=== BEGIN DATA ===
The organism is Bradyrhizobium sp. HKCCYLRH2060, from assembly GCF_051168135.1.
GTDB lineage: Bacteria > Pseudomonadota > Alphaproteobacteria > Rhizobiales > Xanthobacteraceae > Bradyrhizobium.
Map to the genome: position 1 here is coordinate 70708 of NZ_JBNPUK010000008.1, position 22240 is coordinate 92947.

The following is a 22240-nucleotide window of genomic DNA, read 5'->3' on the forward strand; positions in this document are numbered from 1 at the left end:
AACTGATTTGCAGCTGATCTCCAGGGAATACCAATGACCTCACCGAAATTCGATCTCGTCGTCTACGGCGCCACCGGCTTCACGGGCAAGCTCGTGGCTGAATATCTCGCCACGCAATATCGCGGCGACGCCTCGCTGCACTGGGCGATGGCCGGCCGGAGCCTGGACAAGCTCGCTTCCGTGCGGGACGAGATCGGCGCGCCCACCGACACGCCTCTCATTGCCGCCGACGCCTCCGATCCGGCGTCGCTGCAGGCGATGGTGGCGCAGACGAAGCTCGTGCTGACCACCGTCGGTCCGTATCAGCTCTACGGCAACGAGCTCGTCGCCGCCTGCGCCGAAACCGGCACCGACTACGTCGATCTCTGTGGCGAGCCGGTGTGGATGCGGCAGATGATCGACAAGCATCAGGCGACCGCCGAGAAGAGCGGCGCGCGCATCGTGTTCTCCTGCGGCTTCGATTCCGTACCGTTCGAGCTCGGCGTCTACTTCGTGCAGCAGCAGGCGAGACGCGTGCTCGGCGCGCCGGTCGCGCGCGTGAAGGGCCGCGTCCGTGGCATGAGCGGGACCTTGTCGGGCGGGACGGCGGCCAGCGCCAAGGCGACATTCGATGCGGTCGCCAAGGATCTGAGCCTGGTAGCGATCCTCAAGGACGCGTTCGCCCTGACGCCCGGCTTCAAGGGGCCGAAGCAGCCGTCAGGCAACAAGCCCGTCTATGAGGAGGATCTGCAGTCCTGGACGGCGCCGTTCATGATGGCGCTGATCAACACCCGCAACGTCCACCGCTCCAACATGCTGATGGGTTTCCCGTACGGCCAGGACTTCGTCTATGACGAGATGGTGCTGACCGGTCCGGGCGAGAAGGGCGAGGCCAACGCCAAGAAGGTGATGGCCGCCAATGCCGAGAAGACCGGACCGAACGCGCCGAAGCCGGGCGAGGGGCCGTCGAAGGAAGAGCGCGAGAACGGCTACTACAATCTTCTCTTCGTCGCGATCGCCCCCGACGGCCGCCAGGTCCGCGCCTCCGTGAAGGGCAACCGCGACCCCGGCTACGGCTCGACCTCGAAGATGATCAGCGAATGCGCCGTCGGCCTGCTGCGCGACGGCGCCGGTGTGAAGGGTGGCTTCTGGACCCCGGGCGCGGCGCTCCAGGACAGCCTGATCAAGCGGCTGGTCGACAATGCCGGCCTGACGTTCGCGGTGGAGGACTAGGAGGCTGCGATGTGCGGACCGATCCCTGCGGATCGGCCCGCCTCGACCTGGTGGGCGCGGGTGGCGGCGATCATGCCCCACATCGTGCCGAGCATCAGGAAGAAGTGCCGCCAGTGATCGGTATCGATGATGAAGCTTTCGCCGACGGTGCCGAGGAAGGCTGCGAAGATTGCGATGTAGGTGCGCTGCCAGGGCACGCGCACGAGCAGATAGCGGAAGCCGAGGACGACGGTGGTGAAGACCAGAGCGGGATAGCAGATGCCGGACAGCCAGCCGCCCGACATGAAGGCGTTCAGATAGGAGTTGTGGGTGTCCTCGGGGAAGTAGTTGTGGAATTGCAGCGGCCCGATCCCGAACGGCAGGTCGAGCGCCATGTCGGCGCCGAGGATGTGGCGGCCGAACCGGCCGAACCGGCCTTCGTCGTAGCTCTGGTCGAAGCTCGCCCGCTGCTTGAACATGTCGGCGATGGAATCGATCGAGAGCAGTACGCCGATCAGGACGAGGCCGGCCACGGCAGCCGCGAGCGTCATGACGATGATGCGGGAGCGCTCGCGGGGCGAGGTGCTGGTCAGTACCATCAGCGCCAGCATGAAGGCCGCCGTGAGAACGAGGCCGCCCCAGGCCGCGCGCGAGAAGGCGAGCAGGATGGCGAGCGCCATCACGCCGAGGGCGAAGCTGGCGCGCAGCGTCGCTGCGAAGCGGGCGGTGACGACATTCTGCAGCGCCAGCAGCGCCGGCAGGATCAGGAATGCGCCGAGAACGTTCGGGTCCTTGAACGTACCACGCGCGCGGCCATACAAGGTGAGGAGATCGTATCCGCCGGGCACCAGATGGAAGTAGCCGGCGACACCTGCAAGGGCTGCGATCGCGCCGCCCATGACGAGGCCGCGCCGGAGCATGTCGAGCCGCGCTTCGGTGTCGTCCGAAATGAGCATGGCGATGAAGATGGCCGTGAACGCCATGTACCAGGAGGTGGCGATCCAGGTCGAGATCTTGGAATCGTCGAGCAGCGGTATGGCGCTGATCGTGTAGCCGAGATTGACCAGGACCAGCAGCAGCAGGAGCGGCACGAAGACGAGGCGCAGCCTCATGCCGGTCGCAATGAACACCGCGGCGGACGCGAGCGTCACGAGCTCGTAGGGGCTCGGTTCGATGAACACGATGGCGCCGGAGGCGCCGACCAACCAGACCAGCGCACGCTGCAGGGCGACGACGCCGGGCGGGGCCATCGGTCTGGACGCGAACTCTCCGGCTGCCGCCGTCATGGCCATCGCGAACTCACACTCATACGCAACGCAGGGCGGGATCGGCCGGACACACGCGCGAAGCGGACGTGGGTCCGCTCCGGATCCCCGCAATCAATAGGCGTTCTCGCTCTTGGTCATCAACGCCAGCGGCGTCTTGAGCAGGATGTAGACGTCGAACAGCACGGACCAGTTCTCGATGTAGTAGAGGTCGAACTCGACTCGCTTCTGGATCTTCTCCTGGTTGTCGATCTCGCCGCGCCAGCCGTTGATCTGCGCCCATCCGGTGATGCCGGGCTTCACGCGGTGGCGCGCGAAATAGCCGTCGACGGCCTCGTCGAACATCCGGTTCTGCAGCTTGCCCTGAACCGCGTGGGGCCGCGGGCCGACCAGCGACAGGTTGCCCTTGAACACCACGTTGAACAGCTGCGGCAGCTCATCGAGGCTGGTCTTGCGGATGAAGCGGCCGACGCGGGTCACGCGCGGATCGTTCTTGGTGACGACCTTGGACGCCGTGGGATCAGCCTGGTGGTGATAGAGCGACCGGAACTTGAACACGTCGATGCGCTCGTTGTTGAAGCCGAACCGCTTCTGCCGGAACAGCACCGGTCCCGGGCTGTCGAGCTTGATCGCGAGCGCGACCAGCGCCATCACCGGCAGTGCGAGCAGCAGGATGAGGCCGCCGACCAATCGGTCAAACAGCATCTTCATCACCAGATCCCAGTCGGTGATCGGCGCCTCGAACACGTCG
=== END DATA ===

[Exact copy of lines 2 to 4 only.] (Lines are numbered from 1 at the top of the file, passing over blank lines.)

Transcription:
GTDB lineage: Bacteria > Pseudomonadota > Alphaproteobacteria > Rhizobiales > Xanthobacteraceae > Bradyrhizobium.
Map to the genome: position 1 here is coordinate 70708 of NZ_JBNPUK010000008.1, position 22240 is coordinate 92947.

The following is a 22240-nucleotide window of genomic DNA, read 5'->3' on the forward strand; positions in this document are numbered from 1 at the left end: